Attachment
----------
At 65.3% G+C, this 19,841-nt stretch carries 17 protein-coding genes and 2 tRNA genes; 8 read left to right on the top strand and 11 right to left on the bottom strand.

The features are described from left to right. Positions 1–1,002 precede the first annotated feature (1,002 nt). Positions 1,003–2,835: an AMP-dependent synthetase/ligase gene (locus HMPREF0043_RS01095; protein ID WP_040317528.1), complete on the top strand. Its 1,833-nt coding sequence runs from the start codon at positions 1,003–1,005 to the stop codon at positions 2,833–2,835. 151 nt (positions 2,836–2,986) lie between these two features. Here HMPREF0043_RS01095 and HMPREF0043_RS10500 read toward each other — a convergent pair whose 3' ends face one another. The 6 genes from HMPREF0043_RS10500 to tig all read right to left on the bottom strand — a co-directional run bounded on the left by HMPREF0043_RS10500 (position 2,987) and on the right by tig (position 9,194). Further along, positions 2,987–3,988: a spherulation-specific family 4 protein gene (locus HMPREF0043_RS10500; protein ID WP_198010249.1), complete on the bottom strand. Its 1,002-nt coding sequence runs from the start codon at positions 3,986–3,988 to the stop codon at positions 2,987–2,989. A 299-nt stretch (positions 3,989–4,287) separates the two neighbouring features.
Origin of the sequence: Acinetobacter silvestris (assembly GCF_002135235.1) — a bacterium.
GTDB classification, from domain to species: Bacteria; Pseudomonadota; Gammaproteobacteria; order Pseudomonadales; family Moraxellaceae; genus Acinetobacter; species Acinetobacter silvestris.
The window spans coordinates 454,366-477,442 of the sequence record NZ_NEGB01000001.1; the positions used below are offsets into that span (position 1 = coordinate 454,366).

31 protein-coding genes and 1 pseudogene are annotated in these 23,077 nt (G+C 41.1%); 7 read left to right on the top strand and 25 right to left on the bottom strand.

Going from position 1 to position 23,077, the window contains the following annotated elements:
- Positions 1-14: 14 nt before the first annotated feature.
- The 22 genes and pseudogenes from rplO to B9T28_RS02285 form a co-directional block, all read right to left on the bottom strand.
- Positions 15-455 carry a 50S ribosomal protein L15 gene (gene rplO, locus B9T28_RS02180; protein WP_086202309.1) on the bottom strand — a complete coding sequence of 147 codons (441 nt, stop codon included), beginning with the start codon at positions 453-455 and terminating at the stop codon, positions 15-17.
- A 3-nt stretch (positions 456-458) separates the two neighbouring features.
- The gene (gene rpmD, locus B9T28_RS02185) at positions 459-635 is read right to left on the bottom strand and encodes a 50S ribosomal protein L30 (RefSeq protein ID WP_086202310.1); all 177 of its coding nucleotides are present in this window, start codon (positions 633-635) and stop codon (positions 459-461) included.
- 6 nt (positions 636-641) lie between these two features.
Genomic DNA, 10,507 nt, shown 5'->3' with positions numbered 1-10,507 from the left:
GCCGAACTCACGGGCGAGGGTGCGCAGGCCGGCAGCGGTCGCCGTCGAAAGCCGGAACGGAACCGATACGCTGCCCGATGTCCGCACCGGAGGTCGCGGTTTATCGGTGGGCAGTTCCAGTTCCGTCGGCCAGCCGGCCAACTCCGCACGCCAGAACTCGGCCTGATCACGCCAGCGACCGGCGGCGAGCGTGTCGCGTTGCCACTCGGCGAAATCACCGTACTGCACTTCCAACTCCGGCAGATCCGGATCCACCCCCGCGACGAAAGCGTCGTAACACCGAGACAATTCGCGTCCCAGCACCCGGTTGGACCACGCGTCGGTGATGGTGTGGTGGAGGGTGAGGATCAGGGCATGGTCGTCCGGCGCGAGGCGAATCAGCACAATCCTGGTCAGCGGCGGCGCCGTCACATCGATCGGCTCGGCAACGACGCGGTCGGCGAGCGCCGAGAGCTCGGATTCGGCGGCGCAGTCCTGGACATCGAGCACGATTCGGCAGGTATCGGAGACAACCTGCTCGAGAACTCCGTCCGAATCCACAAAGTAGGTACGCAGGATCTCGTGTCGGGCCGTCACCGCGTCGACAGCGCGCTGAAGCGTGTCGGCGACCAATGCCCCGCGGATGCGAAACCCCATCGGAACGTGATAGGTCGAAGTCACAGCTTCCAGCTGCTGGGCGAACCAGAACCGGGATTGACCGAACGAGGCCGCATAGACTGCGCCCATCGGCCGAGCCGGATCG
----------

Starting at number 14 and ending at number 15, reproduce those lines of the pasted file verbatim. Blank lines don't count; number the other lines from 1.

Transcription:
Genomic DNA, 10,507 nt, shown 5'->3' with positions numbered 1-10,507 from the left:
GCCGAACTCACGGGCGAGGGTGCGCAGGCCGGCAGCGGTCGCCGTCGAAAGCCGGAACGGAACCGATACGCTGCCCGATGTCCGCACCGGAGGTCGCGGTTTATCGGTGGGCAGTTCCAGTTCCGTCGGCCAGCCGGCCAACTCCGCACGCCAGAACTCGGCCTGATCACGCCAGCGACCGGCGGCGAGCGTGTCGCGTTGCCACTCGGCGAAATCACCGTACTGCACTTCCAACTCCGGCAGATCCGGATCCACCCCCGCGACGAAAGCGTCGTAACACCGAGACAATTCGCGTCCCAGCACCCGGTTGGACCACGCGTCGGTGATGGTGTGGTGGAGGGTGAGGATCAGGGCATGGTCGTCCGGCGCGAGGCGAATCAGCACAATCCTGGTCAGCGGCGGCGCCGTCACATCGATCGGCTCGGCAACGACGCGGTCGGCGAGCGCCGAGAGCTCGGATTCGGCGGCGCAGTCCTGGACATCGAGCACGATTCGGCAGGTATCGGAGACAACCTGCTCGAGAACTCCGTCCGAATCCACAAAGTAGGTACGCAGGATCTCGTGTCGGGCCGTCACCGCGTCGACAGCGCGCTGAAGCGTGTCGGCGACCAATGCCCCGCGGATGCGAAACCCCATCGGAACGTGATAGGTCGAAGTCACAGCTTCCAGCTGCTGGGCGAACCAGAACCGGGATTGACCGAACGAGGCCGCATAGACTGCGCCCATCGGCCGAGCCGGATCG